Defending my work or being defensive?

Photo by Zen Chung:

I recently practised a presentation in front of my daughter; I’d asked her to say what she thought. She commented: “I think you should begin by explaining what you are doing.” I replied abruptly that no, I wanted this to emerge as I talked. 

 “It’s confusing.” 

“I don’t think so.” 

“Well, if you’re not going to take any notice of what I think, I’m going.”  She went. 

The boundary between defending my ideas and taking on board constructive criticism constructively is one I have needed to learn to identify along my research journey. I recognise a similar uncertainty between defending and being defensive amongst some students as I provide feedback on their assessed writing. 

A particular student on a first-level English language module was doing very well, gaining distinctions for almost all assignments, but they questioned most of the minimal (in my view) criticisms within my written feedback. I realised their persistent questioning resulted from an assumption that I had misunderstood their intentions; therefore, they felt they needed to explain their rationale whilst not contesting my grading of their finished assignment. Their questioning was the result of a concern for mutual understanding; yet, for a student achieving consistently in the nineties, this could be seen as defensive. 

I consider that this need to explain, to discuss, and for dialogue with an assessor/evaluator/supervisor/mentor is crucial in our feedback processes at all academic levels. As tutors, I think that we need to recognise the inherent power of our evaluative comments. Criticism – especially that which is not mitigated by dialogue – was shown to have a powerful impact amongst students in my research into multiple viewpoints around feedback practices, with one tutor commenting that a lot of students “see the feedback as a list of errors”. Young (2010), researching self-esteem and mature students’ feelings on assignment feedback, reports that feedback comments affected some students’ “whole sense of self” (page 409). Young’s article is entitled aptly, “I Might as Well Give Up”. 

However, a student, too, can be viewed as having inherent power within a different feedback context, such as when completing formal evaluations of their tutor’s practice. Macfadyen et al. (2016:821), in their multi-level analysis of the evaluation of teaching by students, note the extent of the rapid “emotional debate” that student evaluation evokes. Indeed, an experienced tutor in my research commented that a student’s criticism of their tutoring “sticks in your mind…and you can’t get rid of”. No talkback no dialogue, means the opportunity for both defending and mutual understanding is lost, and the negativity “sticks”.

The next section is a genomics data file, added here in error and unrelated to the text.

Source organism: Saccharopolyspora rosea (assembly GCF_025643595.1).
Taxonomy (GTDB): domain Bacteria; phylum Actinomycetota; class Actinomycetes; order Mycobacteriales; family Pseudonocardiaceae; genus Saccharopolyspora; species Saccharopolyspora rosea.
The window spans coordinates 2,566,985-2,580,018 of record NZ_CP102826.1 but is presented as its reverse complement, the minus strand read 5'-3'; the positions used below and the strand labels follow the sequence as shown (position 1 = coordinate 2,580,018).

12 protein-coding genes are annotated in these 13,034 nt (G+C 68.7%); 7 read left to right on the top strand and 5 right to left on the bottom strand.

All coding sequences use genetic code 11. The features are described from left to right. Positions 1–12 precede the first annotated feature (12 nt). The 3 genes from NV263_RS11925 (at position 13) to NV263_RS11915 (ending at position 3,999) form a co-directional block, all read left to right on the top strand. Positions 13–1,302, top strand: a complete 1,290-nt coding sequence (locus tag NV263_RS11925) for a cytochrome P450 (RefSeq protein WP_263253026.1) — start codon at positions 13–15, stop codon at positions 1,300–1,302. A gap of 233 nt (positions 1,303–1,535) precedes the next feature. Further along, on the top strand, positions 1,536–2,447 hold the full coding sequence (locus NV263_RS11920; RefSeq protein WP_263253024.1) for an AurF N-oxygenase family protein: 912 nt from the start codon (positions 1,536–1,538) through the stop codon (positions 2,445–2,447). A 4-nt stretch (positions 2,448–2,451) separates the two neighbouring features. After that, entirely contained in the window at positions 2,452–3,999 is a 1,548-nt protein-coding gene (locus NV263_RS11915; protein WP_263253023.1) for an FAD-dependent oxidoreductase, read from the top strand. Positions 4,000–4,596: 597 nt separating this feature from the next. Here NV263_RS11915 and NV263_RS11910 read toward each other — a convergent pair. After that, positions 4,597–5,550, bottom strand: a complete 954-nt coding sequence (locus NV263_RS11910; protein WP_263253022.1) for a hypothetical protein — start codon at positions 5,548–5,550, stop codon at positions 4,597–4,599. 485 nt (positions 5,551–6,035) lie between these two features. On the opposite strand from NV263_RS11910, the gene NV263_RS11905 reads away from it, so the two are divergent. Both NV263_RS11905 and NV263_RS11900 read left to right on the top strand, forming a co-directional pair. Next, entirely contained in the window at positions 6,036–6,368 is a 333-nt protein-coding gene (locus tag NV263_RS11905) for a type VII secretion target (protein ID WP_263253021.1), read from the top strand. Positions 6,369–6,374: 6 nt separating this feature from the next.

Therefore, in attempting to identify a boundary between defending my own work and being defensive, my emerging recommendations to myself are twofold. Firstly, allow time to digest evaluative comments, re-read, and attempt to understand where the other is coming from. Secondly, take any opportunity to engage in dialogue with the other – via whatever medium is available – to continually strive towards mutual understanding.   

My daughter was right about my presentation. My way was confusing. I had not taken time to listen to the listener, my audience, to acknowledge their opinion and allow it to negotiate with my own. If I had, I might have had the opportunity for an ongoing dialogue to defend my own rationale whilst not shutting out defensively the view of the other. 

This value of the joint construction of meaning is explained by Halasek (1999) in her book,  A Pedagogy of Possibility. Halasek presents a perspective on composition studies which adopts Bakhtin’s concept of the dialogic, seeing the relationship between participants in an evaluative process as a constant search for meaning. Halasek echoes Bakhtin’s emphasis on the importance of the audience, that “through the discourse, the audience constructs the author” (page 62). 

However, that opportunity to think then respond, question, and discuss is sometimes unavailable – perhaps following a final, summative assessment, feedback on an article submitted for publication or a formal complaint or evaluation, as in the example above. In such cases, when an opportunity for dialogue with the evaluator who possesses inherent power is shut off, how is the boundary between being defensive and defending our work and ideas to be navigated? Young (see above) finds that variations in reactions to tutor feedback are linked to self-esteem. So, is acknowledgement and moving forward – despite the inevitability of undefended, one-way criticism – perhaps what we mean by having academic confidence?